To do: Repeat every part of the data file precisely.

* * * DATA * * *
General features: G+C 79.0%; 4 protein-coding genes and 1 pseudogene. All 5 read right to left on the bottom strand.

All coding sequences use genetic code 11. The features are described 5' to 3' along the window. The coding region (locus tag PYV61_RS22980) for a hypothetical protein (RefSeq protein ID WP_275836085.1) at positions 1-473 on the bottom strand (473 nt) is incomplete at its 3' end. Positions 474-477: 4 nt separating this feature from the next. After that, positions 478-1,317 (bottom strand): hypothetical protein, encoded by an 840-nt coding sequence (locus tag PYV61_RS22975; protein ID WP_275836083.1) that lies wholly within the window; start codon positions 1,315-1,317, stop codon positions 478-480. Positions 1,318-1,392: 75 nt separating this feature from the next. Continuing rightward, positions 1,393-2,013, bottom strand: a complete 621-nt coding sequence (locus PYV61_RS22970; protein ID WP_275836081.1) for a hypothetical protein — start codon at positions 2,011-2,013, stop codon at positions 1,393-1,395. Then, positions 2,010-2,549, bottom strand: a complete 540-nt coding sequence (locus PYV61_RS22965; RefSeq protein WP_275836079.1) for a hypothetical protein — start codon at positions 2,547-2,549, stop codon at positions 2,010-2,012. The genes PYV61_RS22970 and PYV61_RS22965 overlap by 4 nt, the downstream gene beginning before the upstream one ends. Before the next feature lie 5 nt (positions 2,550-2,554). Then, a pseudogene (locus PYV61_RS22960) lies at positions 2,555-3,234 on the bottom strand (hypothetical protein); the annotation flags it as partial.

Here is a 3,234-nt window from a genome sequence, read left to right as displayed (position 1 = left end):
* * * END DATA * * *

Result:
General features: G+C 79.0%; 4 protein-coding genes and 1 pseudogene. All 5 read right to left on the bottom strand.

All coding sequences use genetic code 11. The features are described 5' to 3' along the window. The coding region (locus tag PYV61_RS22980) for a hypothetical protein (RefSeq protein ID WP_275836085.1) at positions 1-473 on the bottom strand (473 nt) is incomplete at its 3' end. Positions 474-477: 4 nt separating this feature from the next. After that, positions 478-1,317 (bottom strand): hypothetical protein, encoded by an 840-nt coding sequence (locus tag PYV61_RS22975; protein ID WP_275836083.1) that lies wholly within the window; start codon positions 1,315-1,317, stop codon positions 478-480. Positions 1,318-1,392: 75 nt separating this feature from the next. Continuing rightward, positions 1,393-2,013, bottom strand: a complete 621-nt coding sequence (locus PYV61_RS22970; protein ID WP_275836081.1) for a hypothetical protein — start codon at positions 2,011-2,013, stop codon at positions 1,393-1,395. Then, positions 2,010-2,549, bottom strand: a complete 540-nt coding sequence (locus PYV61_RS22965; RefSeq protein WP_275836079.1) for a hypothetical protein — start codon at positions 2,547-2,549, stop codon at positions 2,010-2,012. The genes PYV61_RS22970 and PYV61_RS22965 overlap by 4 nt, the downstream gene beginning before the upstream one ends. Before the next feature lie 5 nt (positions 2,550-2,554). Then, a pseudogene (locus PYV61_RS22960) lies at positions 2,555-3,234 on the bottom strand (hypothetical protein); the annotation flags it as partial.

Here is a 3,234-nt window from a genome sequence, read left to right as displayed (position 1 = left end):